THE DOUBLE IMAGE by Helen MacInnes

THE DOUBLE IMAGE

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KIRKUS REVIEW

The large audience the author won and has retained since the days of Above Suspicion and Assignment in Brittany will get a workout here. They may emerge with their loyalty intact but their patience tried. It takes considerable patience to follow on a printed page so many talky characters so minimally introduced in a maelstrom of shifting scenes. Film is the medium best suited to the technique and would also improve the slow pace. This is espionage/light love, much more innocent, both technically and philosophically, than the reading level of current favorites like Le Carre and Deighton. The setting is Paris and Mykonos, an island off Greece. John Craig is the hero, a professional historian hastily recruited to counterespionage work. The quarry is superprofessional Heinrich Berg, who had been working for the Russians while achieving status among the directors of the Nazi gas ovens so that he could select potential enemies of Communism for disposal. The girl is Veronica, non-affiliated politically and a full time nonentity in the novel. Everyone talks too much and moves too slowly until the speechmaking confrontation scene in the full blown tradition of a genre that has always had more popularity than critical acclaim.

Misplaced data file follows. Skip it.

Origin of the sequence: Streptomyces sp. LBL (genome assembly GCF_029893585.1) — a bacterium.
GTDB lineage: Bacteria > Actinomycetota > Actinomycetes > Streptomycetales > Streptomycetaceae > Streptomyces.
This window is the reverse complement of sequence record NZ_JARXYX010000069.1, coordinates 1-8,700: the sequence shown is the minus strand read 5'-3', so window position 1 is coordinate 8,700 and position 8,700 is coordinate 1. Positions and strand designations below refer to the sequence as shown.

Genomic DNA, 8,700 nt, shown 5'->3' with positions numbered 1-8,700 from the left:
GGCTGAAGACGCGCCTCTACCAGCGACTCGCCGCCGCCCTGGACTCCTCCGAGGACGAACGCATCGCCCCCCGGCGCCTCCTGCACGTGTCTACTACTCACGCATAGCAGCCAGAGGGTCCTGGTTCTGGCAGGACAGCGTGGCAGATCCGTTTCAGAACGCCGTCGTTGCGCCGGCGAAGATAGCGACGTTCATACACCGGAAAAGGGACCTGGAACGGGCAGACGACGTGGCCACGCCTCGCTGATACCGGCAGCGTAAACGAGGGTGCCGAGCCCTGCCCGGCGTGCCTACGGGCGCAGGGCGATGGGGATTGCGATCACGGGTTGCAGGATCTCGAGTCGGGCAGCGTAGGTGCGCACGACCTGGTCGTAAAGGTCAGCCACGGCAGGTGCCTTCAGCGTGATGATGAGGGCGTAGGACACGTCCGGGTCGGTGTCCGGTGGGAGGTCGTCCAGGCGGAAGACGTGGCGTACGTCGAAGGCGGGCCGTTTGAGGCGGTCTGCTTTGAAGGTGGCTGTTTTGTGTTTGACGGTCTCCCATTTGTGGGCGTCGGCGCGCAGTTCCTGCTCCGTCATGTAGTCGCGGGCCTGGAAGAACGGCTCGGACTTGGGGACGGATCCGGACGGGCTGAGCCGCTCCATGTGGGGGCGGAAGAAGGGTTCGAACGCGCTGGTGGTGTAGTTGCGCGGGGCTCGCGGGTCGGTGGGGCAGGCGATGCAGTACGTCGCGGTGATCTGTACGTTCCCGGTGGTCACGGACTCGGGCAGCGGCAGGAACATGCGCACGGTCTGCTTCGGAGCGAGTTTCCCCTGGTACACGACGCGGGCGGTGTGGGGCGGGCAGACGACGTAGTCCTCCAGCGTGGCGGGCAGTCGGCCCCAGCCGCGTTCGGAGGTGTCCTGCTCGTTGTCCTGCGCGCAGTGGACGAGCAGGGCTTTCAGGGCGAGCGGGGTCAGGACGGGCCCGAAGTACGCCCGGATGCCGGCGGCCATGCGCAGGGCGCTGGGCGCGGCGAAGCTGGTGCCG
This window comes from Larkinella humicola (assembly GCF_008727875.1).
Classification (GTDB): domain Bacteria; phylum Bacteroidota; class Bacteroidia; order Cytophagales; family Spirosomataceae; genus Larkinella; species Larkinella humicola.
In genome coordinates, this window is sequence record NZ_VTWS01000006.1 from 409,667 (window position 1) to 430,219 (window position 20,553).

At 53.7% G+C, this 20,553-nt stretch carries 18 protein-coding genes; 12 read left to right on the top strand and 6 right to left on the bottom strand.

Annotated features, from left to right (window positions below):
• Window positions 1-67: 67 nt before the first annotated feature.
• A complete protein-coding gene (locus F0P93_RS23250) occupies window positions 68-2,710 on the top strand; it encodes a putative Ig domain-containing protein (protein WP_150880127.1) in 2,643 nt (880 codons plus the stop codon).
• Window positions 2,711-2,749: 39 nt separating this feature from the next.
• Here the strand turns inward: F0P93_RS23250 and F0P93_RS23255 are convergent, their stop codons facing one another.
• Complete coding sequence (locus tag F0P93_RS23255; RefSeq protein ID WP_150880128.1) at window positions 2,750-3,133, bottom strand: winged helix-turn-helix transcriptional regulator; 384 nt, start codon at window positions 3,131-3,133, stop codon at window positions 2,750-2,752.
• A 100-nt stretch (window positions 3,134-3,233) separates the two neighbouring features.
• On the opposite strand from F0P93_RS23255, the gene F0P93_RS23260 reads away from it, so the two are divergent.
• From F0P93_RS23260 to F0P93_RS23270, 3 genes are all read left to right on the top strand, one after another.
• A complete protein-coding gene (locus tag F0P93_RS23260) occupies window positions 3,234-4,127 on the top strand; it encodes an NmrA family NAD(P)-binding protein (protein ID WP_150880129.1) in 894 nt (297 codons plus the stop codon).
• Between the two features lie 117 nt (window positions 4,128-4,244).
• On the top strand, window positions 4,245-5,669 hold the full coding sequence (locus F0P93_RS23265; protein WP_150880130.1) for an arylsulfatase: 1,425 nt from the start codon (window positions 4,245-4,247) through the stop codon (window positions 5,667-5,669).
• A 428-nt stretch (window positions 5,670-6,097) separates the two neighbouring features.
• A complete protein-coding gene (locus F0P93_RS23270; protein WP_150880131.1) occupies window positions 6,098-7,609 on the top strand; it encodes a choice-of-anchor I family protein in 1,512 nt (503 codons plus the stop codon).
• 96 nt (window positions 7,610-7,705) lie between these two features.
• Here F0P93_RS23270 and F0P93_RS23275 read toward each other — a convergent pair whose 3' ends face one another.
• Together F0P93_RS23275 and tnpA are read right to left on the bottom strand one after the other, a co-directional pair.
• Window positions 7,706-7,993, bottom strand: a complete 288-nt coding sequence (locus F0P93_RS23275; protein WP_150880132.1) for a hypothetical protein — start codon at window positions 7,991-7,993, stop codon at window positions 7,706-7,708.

Publisher: Harcourt, Brace & World